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Unsurprisingly, the virtual tournament product found that Germany is the favorite to win this year’s biggest soccer tournament, with France a close second.
Germany made the final match in 151 of the 480 simulations, and won the cup in 99 of those matches. France made the final 144 times and won 90 times.
At the opposite end of the success scale, Albania, Northern Ireland, Ireland and Hungary didn’t win the competition in any of the simulation runs. However, they all made the finals at least once, and tiny Iceland not only made the final six times, but emerged as the winner once.
Here are the top choices by the simulations:
|Country||Reached final||Won Final||% Reached Final||% Won Final|
The availability of virtual sports betting gives operators the chance to capitalize on the intense betting interest the competition has aroused, not just in Europe, but across Asia too.
The product offers a different but complementary experience for sports bettors themselves. They can bet on their favorite team in both the live event and in Betradar’s virtual tournament.
Having two chances to see a favorite team win gives players a higher probability of a positive betting experience.
The data which Betradar has published from the 480 simulations forms a basic guide to the odds bookmakers will be setting at the early stage of the competition. Even at the most recreational level of sports betting, the information will be of interest to punters.
The ability to create such statistics gives the Euro 2016 virtual tournament product the potential to produce lots of content for the sportsbooks that adopt it. This data is the kind of data which higher volume sports bettors want to know.
Neale Deeley, Managing Director of Virtual Sports at Betradar said:
“It may not surprise anyone that the top two in the betting market are the likeliest winners of the Euros, but we have the data that proves just about anyone can lift the trophy if results go their way to set up the last 16 the right way.”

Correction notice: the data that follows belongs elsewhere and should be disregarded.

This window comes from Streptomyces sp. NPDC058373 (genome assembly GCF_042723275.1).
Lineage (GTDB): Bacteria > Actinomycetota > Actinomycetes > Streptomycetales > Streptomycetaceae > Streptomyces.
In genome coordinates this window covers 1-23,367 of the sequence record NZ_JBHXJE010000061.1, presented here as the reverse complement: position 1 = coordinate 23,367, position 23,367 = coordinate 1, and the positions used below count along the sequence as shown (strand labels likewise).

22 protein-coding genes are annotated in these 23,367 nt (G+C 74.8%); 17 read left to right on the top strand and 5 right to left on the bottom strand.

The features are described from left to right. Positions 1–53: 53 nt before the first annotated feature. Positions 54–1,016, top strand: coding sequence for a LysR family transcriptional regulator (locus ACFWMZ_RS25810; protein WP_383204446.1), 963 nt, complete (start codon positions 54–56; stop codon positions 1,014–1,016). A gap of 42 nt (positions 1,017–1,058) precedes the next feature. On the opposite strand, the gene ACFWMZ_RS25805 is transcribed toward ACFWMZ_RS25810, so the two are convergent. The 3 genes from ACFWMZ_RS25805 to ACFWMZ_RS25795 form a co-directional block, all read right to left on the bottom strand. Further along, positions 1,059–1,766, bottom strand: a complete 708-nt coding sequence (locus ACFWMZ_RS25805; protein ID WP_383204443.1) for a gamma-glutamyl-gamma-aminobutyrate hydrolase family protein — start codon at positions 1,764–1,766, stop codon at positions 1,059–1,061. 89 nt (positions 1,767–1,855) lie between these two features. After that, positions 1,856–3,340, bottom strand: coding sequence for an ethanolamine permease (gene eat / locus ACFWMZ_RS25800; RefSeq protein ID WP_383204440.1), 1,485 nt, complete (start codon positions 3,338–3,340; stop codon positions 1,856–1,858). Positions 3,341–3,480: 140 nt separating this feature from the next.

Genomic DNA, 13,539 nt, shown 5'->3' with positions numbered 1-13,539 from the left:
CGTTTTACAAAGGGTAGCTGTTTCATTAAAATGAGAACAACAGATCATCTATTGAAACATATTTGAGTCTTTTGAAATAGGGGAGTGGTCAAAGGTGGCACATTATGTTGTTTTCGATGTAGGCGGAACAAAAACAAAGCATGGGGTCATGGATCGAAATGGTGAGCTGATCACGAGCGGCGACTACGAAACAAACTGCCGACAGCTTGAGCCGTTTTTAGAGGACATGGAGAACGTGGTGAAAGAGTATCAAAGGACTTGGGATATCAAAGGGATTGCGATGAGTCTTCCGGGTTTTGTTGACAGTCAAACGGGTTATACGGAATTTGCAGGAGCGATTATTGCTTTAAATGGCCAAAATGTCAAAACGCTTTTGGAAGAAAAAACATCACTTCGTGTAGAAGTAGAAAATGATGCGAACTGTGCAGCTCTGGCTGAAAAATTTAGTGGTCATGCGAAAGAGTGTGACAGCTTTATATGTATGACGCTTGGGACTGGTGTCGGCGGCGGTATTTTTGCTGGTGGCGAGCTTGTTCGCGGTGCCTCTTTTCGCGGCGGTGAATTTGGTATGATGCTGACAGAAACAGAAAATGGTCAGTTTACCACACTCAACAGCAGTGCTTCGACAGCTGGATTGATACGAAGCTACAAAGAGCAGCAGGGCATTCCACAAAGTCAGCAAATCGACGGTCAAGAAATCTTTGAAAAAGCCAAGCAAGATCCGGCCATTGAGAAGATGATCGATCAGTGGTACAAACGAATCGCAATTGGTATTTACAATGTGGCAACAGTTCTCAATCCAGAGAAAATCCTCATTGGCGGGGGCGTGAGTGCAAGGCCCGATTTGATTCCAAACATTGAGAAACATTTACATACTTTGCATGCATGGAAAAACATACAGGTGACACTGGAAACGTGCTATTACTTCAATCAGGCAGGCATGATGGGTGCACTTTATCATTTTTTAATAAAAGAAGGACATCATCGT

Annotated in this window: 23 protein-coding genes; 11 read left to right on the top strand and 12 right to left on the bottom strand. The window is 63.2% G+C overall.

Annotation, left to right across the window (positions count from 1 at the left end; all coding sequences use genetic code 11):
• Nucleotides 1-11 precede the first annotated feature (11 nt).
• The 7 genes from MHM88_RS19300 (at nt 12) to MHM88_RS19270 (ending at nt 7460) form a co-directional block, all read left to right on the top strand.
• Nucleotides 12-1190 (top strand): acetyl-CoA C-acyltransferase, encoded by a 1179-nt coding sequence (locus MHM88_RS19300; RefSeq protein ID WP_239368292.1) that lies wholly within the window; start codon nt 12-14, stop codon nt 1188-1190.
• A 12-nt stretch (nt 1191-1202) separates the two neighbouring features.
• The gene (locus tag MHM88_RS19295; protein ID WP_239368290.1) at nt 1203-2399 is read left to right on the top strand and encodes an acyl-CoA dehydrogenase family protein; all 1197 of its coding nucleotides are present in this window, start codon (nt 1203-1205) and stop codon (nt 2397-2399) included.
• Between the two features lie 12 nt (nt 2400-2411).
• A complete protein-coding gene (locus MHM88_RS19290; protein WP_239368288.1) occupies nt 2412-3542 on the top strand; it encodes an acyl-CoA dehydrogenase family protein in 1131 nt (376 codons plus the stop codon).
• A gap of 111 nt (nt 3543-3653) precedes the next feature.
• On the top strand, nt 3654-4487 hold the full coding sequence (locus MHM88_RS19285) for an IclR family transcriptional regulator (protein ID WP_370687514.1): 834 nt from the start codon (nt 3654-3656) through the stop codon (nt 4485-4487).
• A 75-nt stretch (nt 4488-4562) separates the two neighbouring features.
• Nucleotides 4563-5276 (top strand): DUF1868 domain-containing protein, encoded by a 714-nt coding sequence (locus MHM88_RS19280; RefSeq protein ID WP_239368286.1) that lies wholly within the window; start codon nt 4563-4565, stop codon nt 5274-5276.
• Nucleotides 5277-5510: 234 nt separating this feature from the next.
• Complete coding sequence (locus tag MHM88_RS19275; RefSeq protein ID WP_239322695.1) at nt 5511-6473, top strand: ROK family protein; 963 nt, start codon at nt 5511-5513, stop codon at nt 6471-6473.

“It adds an extra layer of verisimilitude that we can also see where patriotism (in the case of England) and reputation (in the case of Spain) would appear to be influencing betting prices rather than actual data.”
Betradar’s virtual sports version of the Euro 2016 is based on a large set of statistical data. Matches are then played according to an algorithm combined with a random number generator to produce a set of outcomes which should match the probabilities of those outcomes happening in real life.
The real tournament can’t be run thousands of times, but the simulated version can. Such Monte-Carlo simulations are a proven way of testing that the outcomes in the virtual product occur with the correct probability given the statistics that have been input.
This is part of the essential game integrity which virtual sports betting products must have to be trusted by operators and punters alike.
Simulations showing that even the most unlikely teams can win may encourage more bettors to back rank outsiders.
When the unexpected happens and the less likely teams win, there is a short-term pain for the bookmaker, and short-term exultation for the punter. But in the long run, more players backing longer odds teams means more profits for the operators.